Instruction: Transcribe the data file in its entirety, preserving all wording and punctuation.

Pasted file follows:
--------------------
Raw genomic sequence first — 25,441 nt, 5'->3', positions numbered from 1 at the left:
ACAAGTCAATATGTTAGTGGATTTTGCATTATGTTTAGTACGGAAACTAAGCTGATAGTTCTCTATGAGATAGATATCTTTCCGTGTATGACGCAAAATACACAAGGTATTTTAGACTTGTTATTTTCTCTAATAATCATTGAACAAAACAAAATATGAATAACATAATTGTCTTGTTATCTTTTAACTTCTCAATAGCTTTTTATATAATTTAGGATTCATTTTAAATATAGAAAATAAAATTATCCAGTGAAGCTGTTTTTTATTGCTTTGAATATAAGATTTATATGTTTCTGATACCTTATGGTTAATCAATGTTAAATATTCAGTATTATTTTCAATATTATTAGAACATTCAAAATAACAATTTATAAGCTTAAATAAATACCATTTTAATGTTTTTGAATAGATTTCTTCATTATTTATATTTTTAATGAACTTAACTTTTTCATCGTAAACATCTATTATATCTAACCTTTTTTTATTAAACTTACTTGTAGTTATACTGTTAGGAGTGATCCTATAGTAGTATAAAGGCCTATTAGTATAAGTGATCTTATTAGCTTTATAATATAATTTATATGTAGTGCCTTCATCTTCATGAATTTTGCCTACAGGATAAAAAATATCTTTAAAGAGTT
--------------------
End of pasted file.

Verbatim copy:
Raw genomic sequence first — 25,441 nt, 5'->3', positions numbered from 1 at the left:
ACAAGTCAATATGTTAGTGGATTTTGCATTATGTTTAGTACGGAAACTAAGCTGATAGTTCTCTATGAGATAGATATCTTTCCGTGTATGACGCAAAATACACAAGGTATTTTAGACTTGTTATTTTCTCTAATAATCATTGAACAAAACAAAATATGAATAACATAATTGTCTTGTTATCTTTTAACTTCTCAATAGCTTTTTATATAATTTAGGATTCATTTTAAATATAGAAAATAAAATTATCCAGTGAAGCTGTTTTTTATTGCTTTGAATATAAGATTTATATGTTTCTGATACCTTATGGTTAATCAATGTTAAATATTCAGTATTATTTTCAATATTATTAGAACATTCAAAATAACAATTTATAAGCTTAAATAAATACCATTTTAATGTTTTTGAATAGATTTCTTCATTATTTATATTTTTAATGAACTTAACTTTTTCATCGTAAACATCTATTATATCTAACCTTTTTTTATTAAACTTACTTGTAGTTATACTGTTAGGAGTGATCCTATAGTAGTATAAAGGCCTATTAGTATAAGTGATCTTATTAGCTTTATAATATAATTTATATGTAGTGCCTTCATCTTCATGAATTTTGCCTACAGGATAAAAAATATCTTTAAAGAGTT